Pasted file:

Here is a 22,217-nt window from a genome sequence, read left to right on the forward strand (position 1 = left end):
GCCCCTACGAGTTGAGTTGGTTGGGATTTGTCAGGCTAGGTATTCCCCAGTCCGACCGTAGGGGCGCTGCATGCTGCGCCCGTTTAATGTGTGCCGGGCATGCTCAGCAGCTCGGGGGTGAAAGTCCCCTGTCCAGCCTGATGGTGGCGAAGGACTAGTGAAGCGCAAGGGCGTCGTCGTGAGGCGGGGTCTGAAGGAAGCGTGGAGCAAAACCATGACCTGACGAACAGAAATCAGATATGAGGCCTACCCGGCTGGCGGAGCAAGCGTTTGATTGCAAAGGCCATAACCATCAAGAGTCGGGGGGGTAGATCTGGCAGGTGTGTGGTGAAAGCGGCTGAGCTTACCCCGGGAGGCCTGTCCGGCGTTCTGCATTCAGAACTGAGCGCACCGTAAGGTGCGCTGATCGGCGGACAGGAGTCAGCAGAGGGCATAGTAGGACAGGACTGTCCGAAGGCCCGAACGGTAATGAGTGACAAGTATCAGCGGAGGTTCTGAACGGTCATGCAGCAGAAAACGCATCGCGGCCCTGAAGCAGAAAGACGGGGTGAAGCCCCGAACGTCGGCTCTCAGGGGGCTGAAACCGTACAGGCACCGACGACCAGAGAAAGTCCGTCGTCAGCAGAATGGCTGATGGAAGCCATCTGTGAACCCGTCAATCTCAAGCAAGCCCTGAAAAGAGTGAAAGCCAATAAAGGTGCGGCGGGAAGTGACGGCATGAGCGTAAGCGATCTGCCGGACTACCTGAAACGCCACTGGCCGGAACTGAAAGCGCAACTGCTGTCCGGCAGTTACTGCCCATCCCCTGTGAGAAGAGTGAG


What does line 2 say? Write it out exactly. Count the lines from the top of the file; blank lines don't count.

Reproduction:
GCCCCTACGAGTTGAGTTGGTTGGGATTTGTCAGGCTAGGTATTCCCCAGTCCGACCGTAGGGGCGCTGCATGCTGCGCCCGTTTAATGTGTGCCGGGCATGCTCAGCAGCTCGGGGGTGAAAGTCCCCTGTCCAGCCTGATGGTGGCGAAGGACTAGTGAAGCGCAAGGGCGTCGTCGTGAGGCGGGGTCTGAAGGAAGCGTGGAGCAAAACCATGACCTGACGAACAGAAATCAGATATGAGGCCTACCCGGCTGGCGGAGCAAGCGTTTGATTGCAAAGGCCATAACCATCAAGAGTCGGGGGGGTAGATCTGGCAGGTGTGTGGTGAAAGCGGCTGAGCTTACCCCGGGAGGCCTGTCCGGCGTTCTGCATTCAGAACTGAGCGCACCGTAAGGTGCGCTGATCGGCGGACAGGAGTCAGCAGAGGGCATAGTAGGACAGGACTGTCCGAAGGCCCGAACGGTAATGAGTGACAAGTATCAGCGGAGGTTCTGAACGGTCATGCAGCAGAAAACGCATCGCGGCCCTGAAGCAGAAAGACGGGGTGAAGCCCCGAACGTCGGCTCTCAGGGGGCTGAAACCGTACAGGCACCGACGACCAGAGAAAGTCCGTCGTCAGCAGAATGGCTGATGGAAGCCATCTGTGAACCCGTCAATCTCAAGCAAGCCCTGAAAAGAGTGAAAGCCAATAAAGGTGCGGCGGGAAGTGACGGCATGAGCGTAAGCGATCTGCCGGACTACCTGAAACGCCACTGGCCGGAACTGAAAGCGCAACTGCTGTCCGGCAGTTACTGCCCATCCCCTGTGAGAAGAGTGAG